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Survey does not support Singhal's
claims on Ayodhya Ram temple
Sharat Pradhan in Lucknow | February 26, 2003 03:22 IST
The deep penetration survey at the disputed site in Ayodhya refutes Vishwa Hindu Parishad leader Ashok Singhal's claim that the exercise has confirmed the existence of an ancient temple deep beneath the debris of the razed Babri masjid.
Carried out at the behest of the special bench of the Allahabad high court, the survey does throw light on the existence of some structure buried in the earth. But is believed to be spread across an area of about 3900 sq metres and not just the spot which the VHP claims as the birthplace of Ram.
There is, however, no estimation yet about the age of these remains.
"This information we have at present is not enough to conclude that the detected structure could be the remains of an ancient temple," pointed out a senior official entrusted with the task of closely monitoring all developments in Ayodhya.
Under the circumstances, Singhal's claims made at the VHP-sponsored dharam sansad (religious gathering) in Delhi are 'misleading', he said.
The VHP claims that an ancient temple did exist to mark Lord Ram's birthplace, but it was pulled down in the 16th century by Mughal emperor Babar to erect a mosque. This claim propelled a violent Hindu mob to demolish the mosque on December 6, 1992, provoking countrywide communal riots that left hundreds dead.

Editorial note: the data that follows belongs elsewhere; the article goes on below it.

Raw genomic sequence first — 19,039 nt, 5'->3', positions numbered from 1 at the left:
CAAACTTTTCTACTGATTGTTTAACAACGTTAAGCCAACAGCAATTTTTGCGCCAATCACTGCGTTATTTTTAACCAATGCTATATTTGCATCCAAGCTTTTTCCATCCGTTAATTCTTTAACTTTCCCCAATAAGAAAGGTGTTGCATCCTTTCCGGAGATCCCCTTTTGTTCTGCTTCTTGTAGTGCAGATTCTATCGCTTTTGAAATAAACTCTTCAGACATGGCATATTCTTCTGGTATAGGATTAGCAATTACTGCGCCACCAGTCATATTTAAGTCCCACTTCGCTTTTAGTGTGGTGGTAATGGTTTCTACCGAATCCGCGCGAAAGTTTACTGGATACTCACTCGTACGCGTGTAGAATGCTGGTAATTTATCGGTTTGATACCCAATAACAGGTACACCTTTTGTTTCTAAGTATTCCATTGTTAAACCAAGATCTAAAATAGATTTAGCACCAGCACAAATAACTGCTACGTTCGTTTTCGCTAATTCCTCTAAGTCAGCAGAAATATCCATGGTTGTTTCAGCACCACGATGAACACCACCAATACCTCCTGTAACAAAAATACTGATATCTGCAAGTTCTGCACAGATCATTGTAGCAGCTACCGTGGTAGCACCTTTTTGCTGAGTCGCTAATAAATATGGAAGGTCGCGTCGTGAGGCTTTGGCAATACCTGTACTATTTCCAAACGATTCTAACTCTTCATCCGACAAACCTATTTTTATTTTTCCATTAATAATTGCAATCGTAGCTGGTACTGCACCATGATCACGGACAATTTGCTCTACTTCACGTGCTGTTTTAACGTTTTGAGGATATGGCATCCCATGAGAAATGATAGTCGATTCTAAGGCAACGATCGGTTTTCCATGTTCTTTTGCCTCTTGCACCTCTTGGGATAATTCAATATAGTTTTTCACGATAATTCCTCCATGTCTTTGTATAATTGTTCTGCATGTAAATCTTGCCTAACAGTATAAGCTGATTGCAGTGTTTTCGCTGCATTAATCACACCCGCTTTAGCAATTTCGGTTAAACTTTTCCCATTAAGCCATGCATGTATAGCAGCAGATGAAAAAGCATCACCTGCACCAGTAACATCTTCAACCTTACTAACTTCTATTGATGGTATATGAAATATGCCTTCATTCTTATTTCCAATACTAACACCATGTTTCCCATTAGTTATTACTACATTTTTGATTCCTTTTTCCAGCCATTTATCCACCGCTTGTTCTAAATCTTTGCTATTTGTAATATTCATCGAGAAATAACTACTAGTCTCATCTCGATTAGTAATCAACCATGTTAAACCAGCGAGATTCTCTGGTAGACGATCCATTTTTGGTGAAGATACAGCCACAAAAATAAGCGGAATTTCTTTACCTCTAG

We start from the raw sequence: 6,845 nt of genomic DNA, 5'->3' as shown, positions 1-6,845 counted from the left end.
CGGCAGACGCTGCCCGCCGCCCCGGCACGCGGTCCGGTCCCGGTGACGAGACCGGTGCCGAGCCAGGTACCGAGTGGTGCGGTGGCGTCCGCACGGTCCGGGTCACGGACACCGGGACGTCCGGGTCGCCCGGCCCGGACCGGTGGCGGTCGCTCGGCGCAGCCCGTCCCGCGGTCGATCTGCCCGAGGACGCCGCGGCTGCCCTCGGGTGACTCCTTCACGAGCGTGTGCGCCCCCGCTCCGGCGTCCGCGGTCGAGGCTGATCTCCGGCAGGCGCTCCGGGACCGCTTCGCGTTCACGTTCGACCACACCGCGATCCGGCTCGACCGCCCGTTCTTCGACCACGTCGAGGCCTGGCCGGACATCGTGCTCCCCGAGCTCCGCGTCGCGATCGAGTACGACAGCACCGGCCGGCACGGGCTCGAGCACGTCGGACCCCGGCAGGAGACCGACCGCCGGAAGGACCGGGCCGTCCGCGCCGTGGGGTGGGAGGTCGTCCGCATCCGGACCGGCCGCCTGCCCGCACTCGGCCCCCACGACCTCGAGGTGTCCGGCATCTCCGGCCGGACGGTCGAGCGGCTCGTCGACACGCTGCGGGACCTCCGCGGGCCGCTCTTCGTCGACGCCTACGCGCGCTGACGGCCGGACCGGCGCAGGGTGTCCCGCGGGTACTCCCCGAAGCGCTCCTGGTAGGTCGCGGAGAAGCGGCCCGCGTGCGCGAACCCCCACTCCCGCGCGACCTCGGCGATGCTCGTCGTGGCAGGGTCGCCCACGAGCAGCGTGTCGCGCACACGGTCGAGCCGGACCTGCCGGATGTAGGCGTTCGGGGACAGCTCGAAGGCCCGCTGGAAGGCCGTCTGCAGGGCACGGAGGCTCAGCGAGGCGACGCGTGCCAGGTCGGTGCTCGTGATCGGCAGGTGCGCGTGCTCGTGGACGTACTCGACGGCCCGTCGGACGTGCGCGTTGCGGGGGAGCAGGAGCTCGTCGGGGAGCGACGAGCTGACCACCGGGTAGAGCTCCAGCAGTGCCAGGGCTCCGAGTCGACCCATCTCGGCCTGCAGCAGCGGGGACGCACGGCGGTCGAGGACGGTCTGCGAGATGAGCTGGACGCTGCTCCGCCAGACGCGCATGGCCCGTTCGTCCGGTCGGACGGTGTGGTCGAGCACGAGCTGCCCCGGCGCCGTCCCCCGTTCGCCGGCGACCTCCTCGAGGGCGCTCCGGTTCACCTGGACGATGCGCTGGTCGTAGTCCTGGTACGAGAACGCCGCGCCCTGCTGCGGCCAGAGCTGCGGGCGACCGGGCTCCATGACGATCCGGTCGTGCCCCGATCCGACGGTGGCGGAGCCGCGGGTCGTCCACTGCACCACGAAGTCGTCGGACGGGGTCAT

The report of the month-long survey carried out using sophisticated equipment installed by a Canadian company, Tojo India Vikas International (Pvt) Ltd, was recently submitted to the court as well as to the concerned parties.
Initially, the survey team used 300MHz and 500 MHz antennas, but thereafter employed high-powered 100 MHz antenna specially flown to Ayodhya to provide a clearer picture of the entire site.
Renowned expert Caude Robillard supervised the Ground Penetrating Radar (GPR) survey. Robillard is known to have done pioneering work in the field of GPR surveys, specially related to archaeology.
"The GPR survey reflects a general variety of anomalies ranging from 0.5 metres to 3.5 metres in depth that could be associated with ancient and contemporaneous structures such as pillars, foundation walls, slab flooring, extending over a large portion of the site. However, the exact nature of these anomalies have to be confirmed," the survey report says.
Referring to the Ram Chabootra area, that stood just outside the walls of the disputed Babri mosque, the report suggests that the structures buried beneath may have belonged to different periods of time.
"Similar indications of successive structures are shown in other areas of the site," it adds.
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